It’s a crisply written film, the dialogue mostly working very well. For all the talk of sarcasm, the lines aren’t likely to bowl you over with superb irony, but occasionally a clever gem shines through. The repartee between the lead pair is tight, as are Bachchan’s conversations with Sexy, his 9-year-old neighbour played by an impressive Swini Khara — the former are earnest, as funny as real life often it; the latter tend towards the pithy, but usually stop short of it. It’s a very unBollywood script, and it takes some stellar actors to pull it off.
A big wow then to Amitabh Bachchan, the film’s marvellous pivot. We shouldn’t be surprised by anymore Bachchanism, but the man — currently, constantly pushing himself onto a limb, decidedly making 2007 his own — is an undisputable rockstar. His Buddha is smooth yet suffers from occasional social awkwardness, and Bachchan manages both the rough brat and the annoyed old man tones with such ease. He’s arrogant and self-assured, yet feels the need to impress her — while never admitting it. This is one of his finest performances to date, because he sticks to the consistent key of the character, and while the film itself changes genres in the end, he stays Buddha. And is irresistible.
Tabu is a great actress, and with a role that calls for far less bravura than her leading man, she is comfortably understated. As mentioned, their banter runs deep through the film, and her Nina, whom you never know when to take seriously, is a perfect foil to Buddha’s don’t-ask-the-obvious derision. There is a fantastic moment where she berates Bachchan for being too forward, for daring, like all men would, to ask a girl out and assume she’s available, just because she’s smiled at him a few times. The tension is palpable as Bachchan falls silent and you wince, suddenly ill-disposed toward her character. ‘I do hope you won’t be late,’ she ends, still deadpan, immediately confirming both date and smirk.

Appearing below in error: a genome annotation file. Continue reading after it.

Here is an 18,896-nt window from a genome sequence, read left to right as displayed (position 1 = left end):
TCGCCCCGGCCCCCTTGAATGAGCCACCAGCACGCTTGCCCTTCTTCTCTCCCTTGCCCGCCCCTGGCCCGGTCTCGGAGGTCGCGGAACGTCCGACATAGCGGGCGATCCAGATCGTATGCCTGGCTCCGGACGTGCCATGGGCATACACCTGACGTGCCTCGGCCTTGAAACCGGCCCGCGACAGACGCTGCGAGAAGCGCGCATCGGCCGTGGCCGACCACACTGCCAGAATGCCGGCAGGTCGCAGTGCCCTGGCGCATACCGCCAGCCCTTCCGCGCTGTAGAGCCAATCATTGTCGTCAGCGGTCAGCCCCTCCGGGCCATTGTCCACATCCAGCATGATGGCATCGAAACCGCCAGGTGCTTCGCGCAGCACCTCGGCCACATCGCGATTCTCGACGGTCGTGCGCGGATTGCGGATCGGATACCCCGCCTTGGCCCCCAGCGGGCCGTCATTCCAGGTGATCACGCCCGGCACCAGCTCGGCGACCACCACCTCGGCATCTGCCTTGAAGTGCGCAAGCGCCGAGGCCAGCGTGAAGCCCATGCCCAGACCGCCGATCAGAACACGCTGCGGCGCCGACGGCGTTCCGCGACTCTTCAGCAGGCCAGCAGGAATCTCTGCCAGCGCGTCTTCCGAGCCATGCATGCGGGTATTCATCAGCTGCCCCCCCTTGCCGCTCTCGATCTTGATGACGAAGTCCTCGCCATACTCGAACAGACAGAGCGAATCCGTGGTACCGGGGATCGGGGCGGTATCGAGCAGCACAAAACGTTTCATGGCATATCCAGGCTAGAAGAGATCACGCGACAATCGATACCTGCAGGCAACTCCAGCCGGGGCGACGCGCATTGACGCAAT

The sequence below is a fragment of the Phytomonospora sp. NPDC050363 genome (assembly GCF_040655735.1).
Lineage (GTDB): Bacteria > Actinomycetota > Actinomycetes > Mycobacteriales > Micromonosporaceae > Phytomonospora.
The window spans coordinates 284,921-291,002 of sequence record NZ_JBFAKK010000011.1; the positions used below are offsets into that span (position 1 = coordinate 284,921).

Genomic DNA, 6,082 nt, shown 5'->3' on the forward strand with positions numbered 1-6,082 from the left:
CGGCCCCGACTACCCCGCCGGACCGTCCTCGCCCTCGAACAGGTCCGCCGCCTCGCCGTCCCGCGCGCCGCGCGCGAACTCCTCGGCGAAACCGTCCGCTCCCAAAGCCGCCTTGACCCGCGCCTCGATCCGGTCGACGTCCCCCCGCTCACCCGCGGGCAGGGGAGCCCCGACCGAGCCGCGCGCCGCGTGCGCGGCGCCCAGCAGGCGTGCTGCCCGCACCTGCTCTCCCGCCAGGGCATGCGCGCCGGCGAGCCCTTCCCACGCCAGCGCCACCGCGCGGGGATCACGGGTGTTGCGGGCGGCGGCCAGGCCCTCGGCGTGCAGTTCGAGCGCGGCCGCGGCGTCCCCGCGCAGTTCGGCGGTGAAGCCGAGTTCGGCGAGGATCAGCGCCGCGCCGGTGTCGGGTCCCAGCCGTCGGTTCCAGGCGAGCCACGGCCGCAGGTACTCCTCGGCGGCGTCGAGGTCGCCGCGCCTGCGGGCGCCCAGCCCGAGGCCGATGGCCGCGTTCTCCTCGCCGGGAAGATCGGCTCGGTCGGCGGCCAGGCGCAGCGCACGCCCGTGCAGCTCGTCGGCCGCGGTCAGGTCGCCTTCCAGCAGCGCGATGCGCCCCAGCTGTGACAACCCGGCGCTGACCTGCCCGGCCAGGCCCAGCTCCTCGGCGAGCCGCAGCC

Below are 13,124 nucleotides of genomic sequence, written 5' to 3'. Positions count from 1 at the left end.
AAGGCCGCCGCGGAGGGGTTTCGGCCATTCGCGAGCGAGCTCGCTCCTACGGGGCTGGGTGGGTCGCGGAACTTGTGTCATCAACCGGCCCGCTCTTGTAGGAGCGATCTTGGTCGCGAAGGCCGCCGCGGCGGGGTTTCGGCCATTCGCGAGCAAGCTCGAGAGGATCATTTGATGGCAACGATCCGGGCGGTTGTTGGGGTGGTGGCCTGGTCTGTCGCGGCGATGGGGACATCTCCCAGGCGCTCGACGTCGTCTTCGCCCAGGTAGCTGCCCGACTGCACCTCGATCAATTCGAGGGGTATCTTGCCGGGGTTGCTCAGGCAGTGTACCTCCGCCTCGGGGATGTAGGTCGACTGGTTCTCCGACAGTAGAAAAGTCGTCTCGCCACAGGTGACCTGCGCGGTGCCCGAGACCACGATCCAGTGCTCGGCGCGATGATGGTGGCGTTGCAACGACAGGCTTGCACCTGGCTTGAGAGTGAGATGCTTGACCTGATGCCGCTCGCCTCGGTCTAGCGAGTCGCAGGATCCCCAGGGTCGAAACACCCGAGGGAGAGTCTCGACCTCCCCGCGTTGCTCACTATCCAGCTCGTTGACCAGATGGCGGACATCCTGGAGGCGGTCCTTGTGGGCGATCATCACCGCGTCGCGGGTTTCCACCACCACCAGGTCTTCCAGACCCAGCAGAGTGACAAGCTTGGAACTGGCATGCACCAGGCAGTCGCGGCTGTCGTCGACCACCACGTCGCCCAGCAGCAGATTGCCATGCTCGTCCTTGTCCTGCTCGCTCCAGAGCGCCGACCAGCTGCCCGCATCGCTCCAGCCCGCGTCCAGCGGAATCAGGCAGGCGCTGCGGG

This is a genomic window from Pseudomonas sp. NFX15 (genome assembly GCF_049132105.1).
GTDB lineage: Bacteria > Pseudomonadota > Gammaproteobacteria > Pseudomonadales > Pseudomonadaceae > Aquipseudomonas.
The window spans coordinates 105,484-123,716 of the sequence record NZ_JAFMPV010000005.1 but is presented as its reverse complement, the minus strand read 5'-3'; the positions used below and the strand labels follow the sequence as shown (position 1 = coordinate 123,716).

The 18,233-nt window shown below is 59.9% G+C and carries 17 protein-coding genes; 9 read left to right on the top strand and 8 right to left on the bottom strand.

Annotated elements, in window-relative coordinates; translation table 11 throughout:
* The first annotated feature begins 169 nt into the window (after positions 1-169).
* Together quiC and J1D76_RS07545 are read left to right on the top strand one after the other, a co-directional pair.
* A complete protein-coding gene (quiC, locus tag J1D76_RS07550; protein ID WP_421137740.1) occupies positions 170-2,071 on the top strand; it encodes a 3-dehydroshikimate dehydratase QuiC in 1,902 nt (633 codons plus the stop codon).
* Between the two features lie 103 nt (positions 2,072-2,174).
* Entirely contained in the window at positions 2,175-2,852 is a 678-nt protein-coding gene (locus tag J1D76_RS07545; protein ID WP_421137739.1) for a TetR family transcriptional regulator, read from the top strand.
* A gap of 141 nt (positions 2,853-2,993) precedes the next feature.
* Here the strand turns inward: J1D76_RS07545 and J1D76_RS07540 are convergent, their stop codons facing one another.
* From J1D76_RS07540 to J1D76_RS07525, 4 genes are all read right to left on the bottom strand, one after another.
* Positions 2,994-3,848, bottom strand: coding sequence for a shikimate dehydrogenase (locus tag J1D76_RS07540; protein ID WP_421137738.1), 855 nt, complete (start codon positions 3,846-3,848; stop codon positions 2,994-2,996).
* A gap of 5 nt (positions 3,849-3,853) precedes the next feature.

The inimitable Zohra Sehgal plays Bachchan’s wrestling-loving mother, a terrible cook who lectures him on gymming and knows him inside out, and is evidently the source of his scornful tongue. Paresh Rawal unfortunately plays the film’s sole caricature, an over-written character working more for ha-has than realism, and while the actor is inevitably good enough to make us chuckle, his character needed to be leaner. As mentioned, Swini Khara is pretty good, holding her own in demanding conversational scenes.
The crackling first half coasts along wonderfully, relying almost solely on Bachchan’s formidable charm. The second half sees trouble with a hammy third act. Cheeni Kum is a very neat film, but the messy end — the last three lines of dialogue exchanged by Bachchan and Tabu are the film’s very worst — leaves a peculiar aftertaste.
This isn’t a groundbreaking film, but it didn’t set out to be. It’s a maturely written film with great characters, tremendous performances and some fantastic moments. It could have been perfect, but the lesser said about that end the better.
Watch it. A brilliant sequence involving the chef, a chemist, chhatris and chachas is absolute movie magic, and in itself well worth the price of admission. Bravo.
Rating: 3.5 stars
First published Rediff, May 25, 2007